Don’t be a Ken doll

A couple of years ago I was browsing the new collection from a Styleforum affiliate vendor when I saw they had a nice, inexpensive light-wash denim shirt. It had a button-down collar with a great collar roll, no-frills, and it was priced at an accessible $55. I turned to my brother and said: “I want to get one of these—it’ll be perfect for mowing the lawn and doing yard work!” Always a sharp observer, he replied: “Don’t be Ken doll, Mitch.” I laughed, but he was right: I didn’t need a new light-wash denim shirt just to do yard work.

denim shirt

“What else would you wear to mow and trim the lawn, trim the trees and clear the brush along your fence line?”

Ken (full name Kenneth Sean Carson) doll is famous for having an outfit for every occasion. If he were a #styfodude, we’d see him in his “perfect going out to pick up donuts early on a Sunday morning” outfit, or his “my dad’s retiring slightly early at age 59 party” outfit, or his “having some friends over to watch the Mandalorian together” outfit.

I’ve been thinking about the Ken doll since watching Toy Story 3—which prominently features Ken (who wears 21 outfits during the film) and even a whole sub-plot where he gets really excited about doing a fashion show for Barbie; a friend of mine commented: “Hey, that’s just like Mitch!” Ouch.

Having clothes that are appropriate for different occasions is not the problem here. First, we all recognize that our standard of living is vastly higher than any of us need, and the clothes we all lust after and buy are inherently a luxury. After all, most human beings at any time in history would have owned only one or two sets of clothing. The biblical Judge Samson—before his ill-fated hair cut—bet his Philistine foes an enormous sum of 30 sets of clothing they couldn’t answer his riddle. He lost and killed 30 Philistines to make good on his bet.
Secondly, there are legitimate occasions where dressing a certain way is socially expected or even required—and that’s true in every culture. Taking interest in clothing, to be able to dress the best/coolest way we can is totally legitimate.

But things start to get out of hand when you start inventing fake occasions to buy clothing for. Derek Guy nailed the joke with this tweet:

versatile clothes ken doll

Look, it’s fine to just want something because it’s cool. Let’s not fool ourselves by inventing fake occasions for it, and let’s be honest that at a certain point, we’re all subject to a culture of rampant materialism. We like to buy things because human beings throughout history have always liked new things. When Gengis Khan began to conquer neighboring tribes on the Steppe, the sources of the time say the Mongols did not change clothes but wore them until they rotted off their skin (they supposedly disfavored bathing regularly as well). Their clothing was extremely modest, some accounts describing garments being stitched together from the hides of field mice. As the Great Khan conquered the neighboring peoples of Asia, the flow of goods back home raised that standard of living substantially, to the point that he faced political restlessness when he had conquered all of his neighbors, and the flow of new goods began to wane. Therefore, he had to go farther afield to find new empires to crush and cities to loot in order to satiate the newfound thirst for material wealth of his people.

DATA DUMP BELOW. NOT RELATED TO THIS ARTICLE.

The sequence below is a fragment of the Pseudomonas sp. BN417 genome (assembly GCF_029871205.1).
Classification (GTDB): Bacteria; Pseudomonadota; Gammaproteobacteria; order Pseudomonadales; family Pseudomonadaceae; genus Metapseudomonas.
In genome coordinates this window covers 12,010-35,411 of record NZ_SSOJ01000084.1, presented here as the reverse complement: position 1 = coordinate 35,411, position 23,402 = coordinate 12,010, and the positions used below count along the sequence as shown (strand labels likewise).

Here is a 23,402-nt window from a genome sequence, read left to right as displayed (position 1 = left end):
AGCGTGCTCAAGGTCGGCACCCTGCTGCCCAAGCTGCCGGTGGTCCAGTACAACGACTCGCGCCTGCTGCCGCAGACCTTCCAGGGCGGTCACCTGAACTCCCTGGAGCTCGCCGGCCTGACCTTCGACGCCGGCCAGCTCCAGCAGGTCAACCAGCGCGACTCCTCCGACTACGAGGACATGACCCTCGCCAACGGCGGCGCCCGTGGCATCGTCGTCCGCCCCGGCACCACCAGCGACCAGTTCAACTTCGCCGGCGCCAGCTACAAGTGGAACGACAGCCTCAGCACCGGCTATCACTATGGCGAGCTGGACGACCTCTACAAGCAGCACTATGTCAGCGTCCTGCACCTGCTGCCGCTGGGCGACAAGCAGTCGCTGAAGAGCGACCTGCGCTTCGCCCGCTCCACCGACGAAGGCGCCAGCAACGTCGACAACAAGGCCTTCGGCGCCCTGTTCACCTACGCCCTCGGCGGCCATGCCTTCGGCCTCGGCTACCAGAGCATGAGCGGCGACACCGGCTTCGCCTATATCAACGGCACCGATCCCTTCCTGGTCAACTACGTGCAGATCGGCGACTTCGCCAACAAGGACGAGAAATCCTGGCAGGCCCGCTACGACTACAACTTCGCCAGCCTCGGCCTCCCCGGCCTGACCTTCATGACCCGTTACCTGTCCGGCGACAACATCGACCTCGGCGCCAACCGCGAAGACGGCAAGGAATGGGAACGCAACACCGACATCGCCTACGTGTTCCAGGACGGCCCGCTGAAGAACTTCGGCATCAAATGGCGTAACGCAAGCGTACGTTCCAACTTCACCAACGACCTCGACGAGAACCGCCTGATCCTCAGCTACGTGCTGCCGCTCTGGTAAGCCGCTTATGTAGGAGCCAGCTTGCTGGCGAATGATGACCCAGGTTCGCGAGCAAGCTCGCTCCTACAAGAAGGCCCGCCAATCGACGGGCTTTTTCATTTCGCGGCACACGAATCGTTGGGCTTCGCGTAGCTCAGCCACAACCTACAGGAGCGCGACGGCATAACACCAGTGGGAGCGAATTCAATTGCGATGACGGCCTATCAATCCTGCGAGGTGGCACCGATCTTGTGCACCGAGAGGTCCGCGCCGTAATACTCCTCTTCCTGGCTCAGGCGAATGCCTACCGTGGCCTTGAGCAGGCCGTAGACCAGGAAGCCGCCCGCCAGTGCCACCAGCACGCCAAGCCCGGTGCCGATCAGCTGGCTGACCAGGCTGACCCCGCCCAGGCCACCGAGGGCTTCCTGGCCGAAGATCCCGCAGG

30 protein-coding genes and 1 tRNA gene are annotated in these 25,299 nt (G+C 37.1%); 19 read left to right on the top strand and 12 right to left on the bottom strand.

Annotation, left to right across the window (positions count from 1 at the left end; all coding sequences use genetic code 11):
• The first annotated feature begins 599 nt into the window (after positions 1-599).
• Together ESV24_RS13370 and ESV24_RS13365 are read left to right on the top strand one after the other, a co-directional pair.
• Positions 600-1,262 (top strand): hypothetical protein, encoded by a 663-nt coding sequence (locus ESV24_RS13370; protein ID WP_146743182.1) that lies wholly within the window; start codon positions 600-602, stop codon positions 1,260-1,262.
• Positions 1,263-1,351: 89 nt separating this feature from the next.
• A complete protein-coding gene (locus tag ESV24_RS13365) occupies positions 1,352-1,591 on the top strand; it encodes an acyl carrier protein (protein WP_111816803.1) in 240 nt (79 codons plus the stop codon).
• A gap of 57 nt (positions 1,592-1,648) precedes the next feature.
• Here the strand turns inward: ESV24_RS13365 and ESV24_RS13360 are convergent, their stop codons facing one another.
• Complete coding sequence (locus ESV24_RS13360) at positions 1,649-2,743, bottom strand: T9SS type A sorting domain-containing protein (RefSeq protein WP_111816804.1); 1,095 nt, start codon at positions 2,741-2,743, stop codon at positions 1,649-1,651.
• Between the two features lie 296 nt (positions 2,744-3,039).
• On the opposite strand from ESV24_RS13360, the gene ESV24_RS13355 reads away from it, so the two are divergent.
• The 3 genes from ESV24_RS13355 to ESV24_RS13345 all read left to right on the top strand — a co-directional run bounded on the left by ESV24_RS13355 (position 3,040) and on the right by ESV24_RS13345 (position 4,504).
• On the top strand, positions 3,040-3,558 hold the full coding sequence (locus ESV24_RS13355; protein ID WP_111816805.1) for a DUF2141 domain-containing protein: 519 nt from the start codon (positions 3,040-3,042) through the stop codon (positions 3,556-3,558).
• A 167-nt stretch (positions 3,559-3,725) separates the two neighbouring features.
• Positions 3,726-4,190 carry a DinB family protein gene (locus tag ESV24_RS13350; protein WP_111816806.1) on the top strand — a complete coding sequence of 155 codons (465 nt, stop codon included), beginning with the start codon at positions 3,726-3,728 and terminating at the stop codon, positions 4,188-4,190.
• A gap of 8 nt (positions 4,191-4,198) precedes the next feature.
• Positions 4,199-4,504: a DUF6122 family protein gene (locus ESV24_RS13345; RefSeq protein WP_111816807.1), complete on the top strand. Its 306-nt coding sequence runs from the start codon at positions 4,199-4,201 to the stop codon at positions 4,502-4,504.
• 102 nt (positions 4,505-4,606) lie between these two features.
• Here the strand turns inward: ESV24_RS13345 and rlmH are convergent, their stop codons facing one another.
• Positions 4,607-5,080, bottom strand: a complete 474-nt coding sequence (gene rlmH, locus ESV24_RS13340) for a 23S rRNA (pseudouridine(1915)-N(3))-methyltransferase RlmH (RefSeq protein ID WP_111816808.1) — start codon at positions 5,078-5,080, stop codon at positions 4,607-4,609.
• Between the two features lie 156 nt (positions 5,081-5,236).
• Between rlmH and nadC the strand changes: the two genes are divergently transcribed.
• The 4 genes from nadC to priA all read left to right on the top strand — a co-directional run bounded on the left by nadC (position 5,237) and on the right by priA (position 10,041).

Today we aren’t literally looting the dead corpses of our enemies to clothe ourselves, but we have to contend with shady labor practices in foreign nations and the question of sustainability as the amount of garments produced per year is 20x higher than the number of humans habiting the planet. Even the small steps of simply taking more interest in the origins of your clothes, buying used or secondhand where possible, and honestly just reflecting on your motives for acquiring new clothing are positive things to do in the face of the immense wastefulness of the garment industry. 

The desire for new things and clothes for specific purposes (even rare occasions, like black tie rigs) is a universal human condition; it’s fine. Just be self-aware enough to know that you’re kidding yourself about something you want when you start trying to invent reasons to wear something. When that happens, it’s probably a sign you need to pass it up and let someone else buy it for their Sunday donut runs.

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Mitchell Moss

Mitchell Moss

Mitchell Moss

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1 thought on “Don’t be a Ken doll

  1. This article hits on an interesting point. I have always thought it better to buy the highest quality possible, based on ones ability to pay. This allows you own fewer, highly functional pieces that are useable for longer periods by relegating them to alternate duties as they age out of their original purpose. This approach allows you to justify paying for better quality, cuts down on your carbon footprint-dye pollution-questionable labor practices and keeps your closet clutter to a minimum.

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